JCDA has been in business for over 35 years. The school provides the atmosphere and training that will nurture both the potential artist and the recreational dance student who studies only for the inherent rewards of self-discipline, confidence, physical fitness and a greater appreciation of movement and music.
The design of St. Aedan’s—the crown jewel of Saint Peter’s PAC’s network of event spaces—all but guarantees world-class bookings. With all the majesty of the 1,200-seat cathedral’s intricate brickwork and dazzling stained-glass windows bearing down on it, the stage seems to demand talent big enough to match the space’s grandeur. Throngs of polished marble pillars and golden angels flank internationally acclaimed musicians, choirs, and comedians. Several more modern venues also dot the campus, including an arena, several more intimate theaters and performance cubbies, and a new cabaret space backed by the Manhattan skyline.
Harbor Lights Theater Company ushers in accessible, inventive, and thought-provoking theater productions to the Staten Island community, reeling in top-level actors from the immense talent pool of New York City. With Broadway standout and artistic director Tamara Jenkins at the helm, the 2011 season kicks off with Craig Lucas's Marry Me a Little, the story of two lonely neighbors struggling through life in their tiny studio apartments without realizing that their soul mate is just a few walls and a cat-call away. This musical features songs by famed lyricologist Stephen Sondheim, so astute listeners may recognize memorable ditties from shows such as Saturday Night, A Little Night Music, Follies, Company, and more.
To cap off its 2011–12 season, J City Theater finds comic relief in the stages of grief with its production of the biting and bittersweet British romp The Memory of Water. The female-led ensemble piece surveys eccentric sisters Mary, Teresa, and Catherine as they quibble in preparation for their mother’s funeral. Quips fly at a machine-gun clip as the estranged siblings circle around childhood memories, strained romances, and the old wounds their mother's death has opened. Trying desperately to hold the trio together with her more-developed sense of responsibility, the unhappily married Teresa finds tightly wound expression in Rosalind Ashford, whose voice and acting chops have graced countless TV programs, audiobooks, and voiceovers. J City artistic director Sandy Cockrell steps into the role of middle child Mary as she struggles with memories of the son she placed for adoption at age 14.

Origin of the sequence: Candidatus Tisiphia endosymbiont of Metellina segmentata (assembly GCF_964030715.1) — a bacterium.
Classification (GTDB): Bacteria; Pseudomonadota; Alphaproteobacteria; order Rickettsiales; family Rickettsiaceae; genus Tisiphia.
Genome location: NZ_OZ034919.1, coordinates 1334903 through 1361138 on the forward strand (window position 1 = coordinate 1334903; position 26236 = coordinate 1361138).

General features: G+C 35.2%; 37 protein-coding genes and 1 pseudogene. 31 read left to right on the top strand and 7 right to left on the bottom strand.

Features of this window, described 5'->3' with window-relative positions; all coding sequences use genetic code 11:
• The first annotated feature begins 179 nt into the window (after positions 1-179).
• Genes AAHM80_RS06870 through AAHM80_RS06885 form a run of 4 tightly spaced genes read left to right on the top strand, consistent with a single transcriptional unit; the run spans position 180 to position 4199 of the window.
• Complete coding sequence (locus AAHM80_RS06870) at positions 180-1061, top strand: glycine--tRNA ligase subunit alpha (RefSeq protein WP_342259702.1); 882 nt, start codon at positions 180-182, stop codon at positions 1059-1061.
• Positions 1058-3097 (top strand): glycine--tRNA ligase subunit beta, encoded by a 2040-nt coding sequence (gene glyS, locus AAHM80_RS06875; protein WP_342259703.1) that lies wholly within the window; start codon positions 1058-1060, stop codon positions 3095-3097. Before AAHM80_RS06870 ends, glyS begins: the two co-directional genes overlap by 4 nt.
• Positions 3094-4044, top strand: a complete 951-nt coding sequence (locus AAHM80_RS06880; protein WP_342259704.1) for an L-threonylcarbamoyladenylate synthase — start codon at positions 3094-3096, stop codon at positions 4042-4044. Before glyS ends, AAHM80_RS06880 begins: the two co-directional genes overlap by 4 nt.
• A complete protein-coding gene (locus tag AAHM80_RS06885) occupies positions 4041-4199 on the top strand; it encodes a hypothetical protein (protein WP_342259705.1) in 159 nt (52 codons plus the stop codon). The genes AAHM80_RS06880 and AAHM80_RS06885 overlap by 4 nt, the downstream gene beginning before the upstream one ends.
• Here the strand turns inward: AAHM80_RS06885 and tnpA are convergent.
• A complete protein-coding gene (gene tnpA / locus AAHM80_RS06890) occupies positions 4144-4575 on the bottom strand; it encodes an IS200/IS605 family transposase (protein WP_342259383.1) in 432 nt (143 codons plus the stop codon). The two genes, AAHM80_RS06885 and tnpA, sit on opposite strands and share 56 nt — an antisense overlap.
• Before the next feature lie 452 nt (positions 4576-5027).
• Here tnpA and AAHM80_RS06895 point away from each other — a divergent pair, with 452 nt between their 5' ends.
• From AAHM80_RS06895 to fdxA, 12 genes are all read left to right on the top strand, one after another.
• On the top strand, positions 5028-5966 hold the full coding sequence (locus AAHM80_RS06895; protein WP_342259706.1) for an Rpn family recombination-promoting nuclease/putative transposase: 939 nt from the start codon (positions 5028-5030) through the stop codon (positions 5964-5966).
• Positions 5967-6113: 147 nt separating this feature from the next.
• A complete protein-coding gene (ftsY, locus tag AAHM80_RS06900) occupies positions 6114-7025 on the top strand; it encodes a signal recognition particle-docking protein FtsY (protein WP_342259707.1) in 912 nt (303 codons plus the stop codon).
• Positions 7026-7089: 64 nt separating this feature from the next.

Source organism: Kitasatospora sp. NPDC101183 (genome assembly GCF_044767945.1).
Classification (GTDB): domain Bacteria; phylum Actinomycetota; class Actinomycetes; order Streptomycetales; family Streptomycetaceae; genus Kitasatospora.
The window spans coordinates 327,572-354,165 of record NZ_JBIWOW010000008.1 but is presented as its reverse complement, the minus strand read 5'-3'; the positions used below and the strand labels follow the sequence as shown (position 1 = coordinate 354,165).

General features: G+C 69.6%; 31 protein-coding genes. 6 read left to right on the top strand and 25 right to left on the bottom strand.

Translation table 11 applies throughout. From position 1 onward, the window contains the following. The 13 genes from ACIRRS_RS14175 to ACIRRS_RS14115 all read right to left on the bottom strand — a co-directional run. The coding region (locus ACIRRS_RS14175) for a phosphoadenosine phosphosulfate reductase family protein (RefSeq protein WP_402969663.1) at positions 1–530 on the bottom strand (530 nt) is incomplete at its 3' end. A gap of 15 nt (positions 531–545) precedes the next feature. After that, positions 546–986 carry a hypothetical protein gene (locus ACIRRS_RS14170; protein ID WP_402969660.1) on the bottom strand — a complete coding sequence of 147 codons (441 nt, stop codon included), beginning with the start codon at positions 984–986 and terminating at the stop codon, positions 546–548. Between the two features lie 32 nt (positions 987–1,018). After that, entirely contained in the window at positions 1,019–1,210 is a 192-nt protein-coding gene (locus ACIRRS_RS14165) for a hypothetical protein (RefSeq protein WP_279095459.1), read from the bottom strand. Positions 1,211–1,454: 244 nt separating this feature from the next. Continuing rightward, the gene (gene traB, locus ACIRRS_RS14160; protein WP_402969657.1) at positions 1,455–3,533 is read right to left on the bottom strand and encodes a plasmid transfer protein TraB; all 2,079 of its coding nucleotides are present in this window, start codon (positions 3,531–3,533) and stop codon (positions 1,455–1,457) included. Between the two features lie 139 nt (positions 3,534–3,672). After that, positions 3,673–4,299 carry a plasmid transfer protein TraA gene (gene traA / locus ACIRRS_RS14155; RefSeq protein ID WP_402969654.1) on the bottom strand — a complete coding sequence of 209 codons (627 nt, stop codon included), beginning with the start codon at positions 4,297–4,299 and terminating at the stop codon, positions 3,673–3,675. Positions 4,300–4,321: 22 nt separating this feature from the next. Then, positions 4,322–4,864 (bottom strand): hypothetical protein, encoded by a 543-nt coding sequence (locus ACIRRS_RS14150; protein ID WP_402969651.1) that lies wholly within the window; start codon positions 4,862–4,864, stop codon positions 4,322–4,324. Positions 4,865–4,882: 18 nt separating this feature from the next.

In town for one performance only, The Fab Four—The Ultimate Beatles Tribute sends audiences on a time-bending trip to the 1960s soundtracked by the lads from Liverpool’s greatest hits and die-hard fan favorites. Emceed by an actor channeling Ed Sullivan, the multimedia production boasts a talented cast showing off their uncanny impersonations of John, Paul, George, and MacGyver. Live note-for-note re-creations of the group’s classic hits include renditions of “Can’t Buy Me Love,” “Yesterday,” “A Day in the Life,” and “Hey Jude.” With three costume changes, the show covers the Beatles' developing style, from the early days through Sgt. Pepper's Lonely Hearts Club Band to their brief stint as country band Uncle Ringo and the Hungry Blues. The touring production plays the palatial St. George Theatre, where the baroque furnishings offer plenty of murals, tiled fountains, and sculpted figures to keep eyes entertained before the show.
A bullying incident escalates to all-out domestic warfare in Mile Square Theatre’s production of God of Carnage, a searing comedy that interrogates the assumed disparity between childish and adult behaviors. Penned by French playwright Yasmina Reza, the play centers on a pair of couples who meet under the pretense of civility to discuss a quarrel between their 11-year-old boys. The parents’ quest for resolution gradually deteriorates into a psychological head-butting contest, culminating in the moment when their inner toddlers break out pacifiers for a soft-sworded duel to the end. An outstanding cast of stage veterans draws laughter with a convincing performance, committing to the chaos while audience members chuckle and shift uncomfortably in their chairs.